Royal Melbourne Golf Club (West Course)
Golf is unique in that it allows its devoted followers – no matter how good or bad their swing – the opportunity to emulate the champions of their sport on the finest arenas the game has to offer. The finest arena we have in Australia is Royal Melbourne’s West course. It set the benchmark for golf course design in this country when it opened for play in 1931, and to this day it still inspires course designers who frequently attempt to replicate Royal Melbourne’s simple strategies and bold bunkering in their own creations.
The West course was created by the best design team ever assembled in Australia. The Royal Melbourne club paid a Scottish architect, Dr Alister MacKenzie, 1000 guineas to sail across in 1926 and suggest major changes to their existing course at Black Rock. It was a hefty fee. The club offset the cost by acting as agents for the visiting MacKenzie, who went on to inspect and offer design advice to 18 Australian golf clubs, plus another in Auckland en route to the United States.
At Royal Melbourne he was joined by Alex Russell, a club member and former Australian Open champion who was well-versed in MacKenzie’s design principles. Rounding out the team was Mick Morcom, Royal Melbourne’s head greenkeeper. Morcom had also read widely when it came to course architecture; MacKenzie described him as the best greenkeeper he’d ever encountered.
Upon finishing his design work on paper, MacKenzie departed Melbourne. He’d seen only the par-three 5th hole completed. Yet he had the utmost confidence in Russell and Morcom to correctly interpret his notes and sketches. The fact that Royal Melbourne’s West course remains entrenched among the world’s top 10 courses suggests they did a pretty good job.
The jewel in Australia’s golfing crown has become tarnished in recent years, as the condition of the playing surfaces on both the West and East courses went into serious decline on the back of a long drought and the employment of a difficult-to-maintain two-grass policy. The club has since dropped this policy and addressed its water issues. In early 2010 all West course fairways were converted to the hardier Legend couch grass. The putting surfaces on every hole shall also be replaced. By the time Royal Melbourne hosts the Presidents Cup in 2011, the quality of the surfaces should once again complement the brilliance of the design.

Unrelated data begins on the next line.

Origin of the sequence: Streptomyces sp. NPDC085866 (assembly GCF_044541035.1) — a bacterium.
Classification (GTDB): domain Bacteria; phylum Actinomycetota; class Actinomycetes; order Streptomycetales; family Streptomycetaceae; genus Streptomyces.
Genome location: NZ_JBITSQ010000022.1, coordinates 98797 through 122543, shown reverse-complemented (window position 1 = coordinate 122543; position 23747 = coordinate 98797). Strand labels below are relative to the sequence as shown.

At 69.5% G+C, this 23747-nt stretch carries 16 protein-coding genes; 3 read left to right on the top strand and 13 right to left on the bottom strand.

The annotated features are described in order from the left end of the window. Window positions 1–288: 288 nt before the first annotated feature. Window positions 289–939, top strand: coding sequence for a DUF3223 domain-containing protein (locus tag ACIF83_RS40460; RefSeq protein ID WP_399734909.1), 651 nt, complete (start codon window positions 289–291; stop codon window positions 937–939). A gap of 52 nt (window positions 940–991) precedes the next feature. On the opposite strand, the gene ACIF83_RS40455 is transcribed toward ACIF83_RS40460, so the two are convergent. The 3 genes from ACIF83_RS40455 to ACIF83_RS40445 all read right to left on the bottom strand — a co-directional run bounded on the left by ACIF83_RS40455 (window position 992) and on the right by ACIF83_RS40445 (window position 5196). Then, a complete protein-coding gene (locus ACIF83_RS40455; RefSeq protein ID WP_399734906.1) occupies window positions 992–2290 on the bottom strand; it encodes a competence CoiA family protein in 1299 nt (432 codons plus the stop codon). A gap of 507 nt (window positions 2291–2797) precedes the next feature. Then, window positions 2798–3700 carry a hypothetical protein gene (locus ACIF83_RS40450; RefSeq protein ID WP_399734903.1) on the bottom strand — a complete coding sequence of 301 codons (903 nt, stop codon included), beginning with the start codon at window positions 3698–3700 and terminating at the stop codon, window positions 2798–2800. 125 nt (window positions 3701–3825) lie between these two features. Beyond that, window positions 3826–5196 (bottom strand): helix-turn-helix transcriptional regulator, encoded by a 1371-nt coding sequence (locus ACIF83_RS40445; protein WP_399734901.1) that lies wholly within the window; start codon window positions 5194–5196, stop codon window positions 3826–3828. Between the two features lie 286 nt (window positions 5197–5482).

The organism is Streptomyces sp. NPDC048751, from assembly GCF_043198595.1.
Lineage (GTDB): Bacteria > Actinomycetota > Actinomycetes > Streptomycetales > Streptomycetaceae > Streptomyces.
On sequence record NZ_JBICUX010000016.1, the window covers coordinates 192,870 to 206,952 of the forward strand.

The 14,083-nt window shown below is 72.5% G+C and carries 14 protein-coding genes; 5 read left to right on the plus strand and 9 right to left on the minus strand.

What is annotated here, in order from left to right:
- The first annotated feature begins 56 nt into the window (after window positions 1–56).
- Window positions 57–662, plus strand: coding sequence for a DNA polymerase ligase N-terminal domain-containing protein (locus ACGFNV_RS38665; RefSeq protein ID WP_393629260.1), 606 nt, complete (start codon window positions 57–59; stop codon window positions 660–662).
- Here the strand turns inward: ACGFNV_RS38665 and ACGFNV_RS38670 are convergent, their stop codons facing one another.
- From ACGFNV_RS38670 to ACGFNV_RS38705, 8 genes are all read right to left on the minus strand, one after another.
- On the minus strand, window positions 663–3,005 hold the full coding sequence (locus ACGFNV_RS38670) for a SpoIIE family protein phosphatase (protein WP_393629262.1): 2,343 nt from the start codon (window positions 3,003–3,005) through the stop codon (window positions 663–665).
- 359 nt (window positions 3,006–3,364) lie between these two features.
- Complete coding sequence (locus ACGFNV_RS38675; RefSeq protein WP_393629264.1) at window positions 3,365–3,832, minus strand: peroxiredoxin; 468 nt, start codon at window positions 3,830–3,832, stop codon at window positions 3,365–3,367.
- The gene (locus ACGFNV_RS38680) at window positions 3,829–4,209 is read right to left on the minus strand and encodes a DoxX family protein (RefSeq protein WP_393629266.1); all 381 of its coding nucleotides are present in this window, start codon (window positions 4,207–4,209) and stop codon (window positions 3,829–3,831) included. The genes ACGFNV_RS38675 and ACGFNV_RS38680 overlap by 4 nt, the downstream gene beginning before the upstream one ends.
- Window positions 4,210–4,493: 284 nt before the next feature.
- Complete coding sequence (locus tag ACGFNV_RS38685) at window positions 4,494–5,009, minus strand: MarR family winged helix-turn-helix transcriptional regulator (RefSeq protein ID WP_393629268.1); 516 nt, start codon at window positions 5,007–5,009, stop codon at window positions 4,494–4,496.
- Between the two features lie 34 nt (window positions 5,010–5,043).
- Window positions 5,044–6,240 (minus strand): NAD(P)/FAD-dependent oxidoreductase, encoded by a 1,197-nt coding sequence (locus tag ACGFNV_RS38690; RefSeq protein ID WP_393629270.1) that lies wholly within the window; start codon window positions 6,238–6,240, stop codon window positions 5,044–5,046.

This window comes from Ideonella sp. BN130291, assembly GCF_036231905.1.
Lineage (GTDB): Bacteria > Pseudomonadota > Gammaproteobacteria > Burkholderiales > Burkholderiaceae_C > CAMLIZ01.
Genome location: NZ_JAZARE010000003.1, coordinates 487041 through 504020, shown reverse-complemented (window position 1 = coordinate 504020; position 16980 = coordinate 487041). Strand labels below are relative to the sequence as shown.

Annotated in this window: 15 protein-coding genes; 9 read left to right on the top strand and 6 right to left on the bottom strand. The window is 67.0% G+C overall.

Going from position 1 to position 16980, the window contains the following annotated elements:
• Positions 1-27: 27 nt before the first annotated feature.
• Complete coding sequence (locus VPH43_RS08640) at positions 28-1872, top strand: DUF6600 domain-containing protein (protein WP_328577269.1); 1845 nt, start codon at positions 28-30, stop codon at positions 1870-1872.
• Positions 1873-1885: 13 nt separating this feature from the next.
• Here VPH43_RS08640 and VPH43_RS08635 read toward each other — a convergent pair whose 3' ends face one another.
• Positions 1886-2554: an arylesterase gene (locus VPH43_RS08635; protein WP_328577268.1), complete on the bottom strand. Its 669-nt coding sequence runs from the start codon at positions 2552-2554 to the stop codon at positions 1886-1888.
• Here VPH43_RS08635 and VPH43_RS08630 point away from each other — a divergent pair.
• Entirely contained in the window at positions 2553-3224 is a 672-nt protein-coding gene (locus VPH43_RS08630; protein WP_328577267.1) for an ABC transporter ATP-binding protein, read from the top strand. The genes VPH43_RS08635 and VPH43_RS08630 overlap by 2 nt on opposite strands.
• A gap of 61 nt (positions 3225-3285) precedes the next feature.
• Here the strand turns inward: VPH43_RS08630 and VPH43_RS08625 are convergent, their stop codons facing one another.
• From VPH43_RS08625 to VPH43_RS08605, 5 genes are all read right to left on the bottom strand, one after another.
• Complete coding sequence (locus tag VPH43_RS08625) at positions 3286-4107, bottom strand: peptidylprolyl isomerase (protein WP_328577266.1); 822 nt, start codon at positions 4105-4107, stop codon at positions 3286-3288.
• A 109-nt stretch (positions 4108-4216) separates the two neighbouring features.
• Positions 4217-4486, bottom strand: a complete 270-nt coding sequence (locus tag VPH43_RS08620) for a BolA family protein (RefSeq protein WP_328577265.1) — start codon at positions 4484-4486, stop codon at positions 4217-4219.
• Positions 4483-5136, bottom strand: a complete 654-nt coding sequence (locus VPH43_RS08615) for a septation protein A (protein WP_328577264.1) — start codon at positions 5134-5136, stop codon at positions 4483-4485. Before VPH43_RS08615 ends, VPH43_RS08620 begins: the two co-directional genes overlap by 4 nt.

Three holes in particular figure prominently in the imagination, and form part of the composite course used for tournaments like the Presidents Cup. The 161-metre 5th is a beautiful par-three where anything less than the perfect tee shot will not be rewarded. You must hit across a valley and on to a wonderful green, set in a massive sand dune, with slick slopes and five menacing bunkers at its edges and a deep swale in front. Magnificent! The following hole, a 391-metre par-four, is another of the great holes of world golf. Its simple design – a wide dogleg-right fairway turns around a crop of bunkers and rises to a sloping green – is its strength. Nothing has been overdone here. It is the perfect hole for the landscape on which it sits.
Similar can be said of the two-shot 10th (played as the 8th on the composite course). At 279 metres, this doglegleft is the best short par-four in Australia. The direct line to the green is over a huge bunker; clear that, though, and you are still at the mercy of the vagaries of bounce thrown up by undulations 30 metres short of the green. Short lay-ups leave you no view of the putting surface, while getting too cute with a safe straight line will see you through the fairway and into the ti-tree. From there, par is improbable.
4th, 5th, 6th 7th, 10th, 17th and 18th
Where to go
Cheltenham Rd, Black Rock, Victoria 3193
Book a round
(03) 9598 6755
Where to stay
Dingley International Hotel, 8 km east of Royal Melbourne and in the heart of the sandbelt, is an excellent base from which to explore the courses of the area.
Before/after your round
Head into the city and walk the Golden Mile, where you will learn about some colourful characters of yesteryear and see how gold shaped Melbourne’s early architecture. Walking tours depart daily from Federation Square.comments powered by Disqus